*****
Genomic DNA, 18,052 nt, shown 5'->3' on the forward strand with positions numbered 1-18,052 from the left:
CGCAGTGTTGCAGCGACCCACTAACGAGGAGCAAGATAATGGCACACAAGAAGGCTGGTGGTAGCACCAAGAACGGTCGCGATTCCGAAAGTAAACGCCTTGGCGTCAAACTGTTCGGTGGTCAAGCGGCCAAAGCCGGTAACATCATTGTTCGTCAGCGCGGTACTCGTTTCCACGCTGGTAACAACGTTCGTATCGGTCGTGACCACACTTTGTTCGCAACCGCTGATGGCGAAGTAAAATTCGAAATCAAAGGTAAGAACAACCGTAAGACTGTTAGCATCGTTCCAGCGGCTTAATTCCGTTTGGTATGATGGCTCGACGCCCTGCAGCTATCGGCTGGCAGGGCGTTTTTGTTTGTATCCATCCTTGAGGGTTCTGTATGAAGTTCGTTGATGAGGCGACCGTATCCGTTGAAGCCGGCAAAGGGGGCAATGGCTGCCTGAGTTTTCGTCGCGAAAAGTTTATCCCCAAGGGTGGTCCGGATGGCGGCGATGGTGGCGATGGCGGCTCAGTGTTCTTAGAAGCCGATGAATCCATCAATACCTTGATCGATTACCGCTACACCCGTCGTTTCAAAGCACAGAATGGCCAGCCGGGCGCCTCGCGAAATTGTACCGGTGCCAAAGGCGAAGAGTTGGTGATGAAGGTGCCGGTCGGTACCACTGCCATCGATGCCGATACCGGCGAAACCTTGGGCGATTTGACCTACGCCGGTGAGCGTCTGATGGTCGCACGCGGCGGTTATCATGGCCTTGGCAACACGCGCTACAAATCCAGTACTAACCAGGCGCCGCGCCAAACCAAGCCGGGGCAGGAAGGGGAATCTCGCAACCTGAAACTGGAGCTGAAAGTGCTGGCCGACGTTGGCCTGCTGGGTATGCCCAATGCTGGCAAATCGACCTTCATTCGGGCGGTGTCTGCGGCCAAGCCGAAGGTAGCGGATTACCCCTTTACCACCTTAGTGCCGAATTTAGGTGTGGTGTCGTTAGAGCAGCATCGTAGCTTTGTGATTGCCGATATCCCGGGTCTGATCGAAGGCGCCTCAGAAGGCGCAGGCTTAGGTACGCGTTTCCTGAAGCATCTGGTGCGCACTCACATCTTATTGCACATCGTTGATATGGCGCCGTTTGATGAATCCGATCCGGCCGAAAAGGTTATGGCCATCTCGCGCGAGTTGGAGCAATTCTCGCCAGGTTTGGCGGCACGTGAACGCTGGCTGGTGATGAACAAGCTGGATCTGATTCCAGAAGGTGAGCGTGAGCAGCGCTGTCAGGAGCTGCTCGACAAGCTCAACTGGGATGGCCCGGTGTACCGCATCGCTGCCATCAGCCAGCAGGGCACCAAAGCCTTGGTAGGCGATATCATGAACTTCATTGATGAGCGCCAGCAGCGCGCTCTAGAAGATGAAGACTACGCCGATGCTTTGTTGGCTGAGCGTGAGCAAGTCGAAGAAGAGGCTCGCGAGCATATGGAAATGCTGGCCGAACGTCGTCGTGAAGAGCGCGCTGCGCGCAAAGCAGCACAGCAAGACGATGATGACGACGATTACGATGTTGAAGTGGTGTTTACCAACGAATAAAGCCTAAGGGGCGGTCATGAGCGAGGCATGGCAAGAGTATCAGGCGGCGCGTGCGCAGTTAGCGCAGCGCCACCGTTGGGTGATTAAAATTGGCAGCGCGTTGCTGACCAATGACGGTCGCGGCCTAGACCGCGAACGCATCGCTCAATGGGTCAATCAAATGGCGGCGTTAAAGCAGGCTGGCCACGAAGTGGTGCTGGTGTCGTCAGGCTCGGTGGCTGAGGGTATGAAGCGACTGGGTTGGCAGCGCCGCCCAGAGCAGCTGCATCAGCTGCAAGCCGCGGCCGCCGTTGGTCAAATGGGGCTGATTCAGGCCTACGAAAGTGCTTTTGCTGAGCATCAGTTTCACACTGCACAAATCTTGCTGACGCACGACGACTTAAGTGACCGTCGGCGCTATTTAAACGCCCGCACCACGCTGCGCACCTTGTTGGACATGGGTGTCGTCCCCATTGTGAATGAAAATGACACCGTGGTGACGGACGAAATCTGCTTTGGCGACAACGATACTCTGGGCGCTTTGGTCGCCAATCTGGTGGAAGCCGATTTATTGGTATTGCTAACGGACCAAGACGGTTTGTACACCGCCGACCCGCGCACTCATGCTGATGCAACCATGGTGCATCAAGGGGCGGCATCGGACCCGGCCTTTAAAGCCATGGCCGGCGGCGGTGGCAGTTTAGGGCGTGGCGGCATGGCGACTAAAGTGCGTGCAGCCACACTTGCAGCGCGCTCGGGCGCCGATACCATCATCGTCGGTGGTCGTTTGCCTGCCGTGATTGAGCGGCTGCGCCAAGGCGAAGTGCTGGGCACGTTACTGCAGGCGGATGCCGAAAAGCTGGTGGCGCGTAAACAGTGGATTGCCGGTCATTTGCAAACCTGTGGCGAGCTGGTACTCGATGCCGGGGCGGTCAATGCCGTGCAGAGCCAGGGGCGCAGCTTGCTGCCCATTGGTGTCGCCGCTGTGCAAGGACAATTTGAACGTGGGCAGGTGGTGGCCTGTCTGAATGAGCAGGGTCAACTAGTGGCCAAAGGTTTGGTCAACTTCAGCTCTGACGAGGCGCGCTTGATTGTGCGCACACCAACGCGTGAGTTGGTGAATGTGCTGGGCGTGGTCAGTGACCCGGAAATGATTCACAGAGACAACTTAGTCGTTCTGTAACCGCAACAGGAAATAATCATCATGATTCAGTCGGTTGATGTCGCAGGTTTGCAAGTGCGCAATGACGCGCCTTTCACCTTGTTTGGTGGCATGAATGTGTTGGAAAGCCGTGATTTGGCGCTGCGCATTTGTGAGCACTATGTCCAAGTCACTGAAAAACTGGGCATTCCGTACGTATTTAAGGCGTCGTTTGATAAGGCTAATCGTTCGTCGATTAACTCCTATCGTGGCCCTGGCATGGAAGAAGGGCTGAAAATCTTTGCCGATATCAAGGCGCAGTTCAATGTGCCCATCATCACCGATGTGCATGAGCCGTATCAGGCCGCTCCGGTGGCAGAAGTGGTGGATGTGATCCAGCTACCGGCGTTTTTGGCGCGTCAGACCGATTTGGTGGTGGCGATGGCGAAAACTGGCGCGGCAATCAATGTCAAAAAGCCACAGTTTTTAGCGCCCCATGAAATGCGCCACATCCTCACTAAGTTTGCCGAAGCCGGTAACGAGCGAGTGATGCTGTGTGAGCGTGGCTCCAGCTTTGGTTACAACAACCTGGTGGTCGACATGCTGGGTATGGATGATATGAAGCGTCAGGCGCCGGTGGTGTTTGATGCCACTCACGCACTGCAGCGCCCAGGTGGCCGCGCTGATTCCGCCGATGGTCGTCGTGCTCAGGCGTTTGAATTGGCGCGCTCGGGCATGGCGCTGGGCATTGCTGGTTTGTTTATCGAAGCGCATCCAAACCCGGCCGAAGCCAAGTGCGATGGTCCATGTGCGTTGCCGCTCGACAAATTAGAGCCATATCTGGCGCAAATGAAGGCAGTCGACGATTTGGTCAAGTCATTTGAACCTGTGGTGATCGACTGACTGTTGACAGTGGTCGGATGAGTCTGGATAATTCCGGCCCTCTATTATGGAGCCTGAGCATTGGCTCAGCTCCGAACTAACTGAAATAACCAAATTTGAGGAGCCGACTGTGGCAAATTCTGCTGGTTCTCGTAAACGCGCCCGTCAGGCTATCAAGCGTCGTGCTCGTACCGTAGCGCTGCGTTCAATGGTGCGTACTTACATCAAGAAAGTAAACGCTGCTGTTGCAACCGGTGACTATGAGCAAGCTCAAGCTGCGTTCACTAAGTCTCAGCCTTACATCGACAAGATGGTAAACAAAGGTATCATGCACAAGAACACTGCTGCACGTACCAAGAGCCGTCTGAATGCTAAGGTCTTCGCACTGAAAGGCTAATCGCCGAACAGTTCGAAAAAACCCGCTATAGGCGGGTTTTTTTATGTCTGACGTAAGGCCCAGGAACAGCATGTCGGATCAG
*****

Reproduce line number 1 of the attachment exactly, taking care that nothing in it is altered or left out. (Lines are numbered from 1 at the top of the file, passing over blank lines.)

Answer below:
Genomic DNA, 18,052 nt, shown 5'->3' on the forward strand with positions numbered 1-18,052 from the left: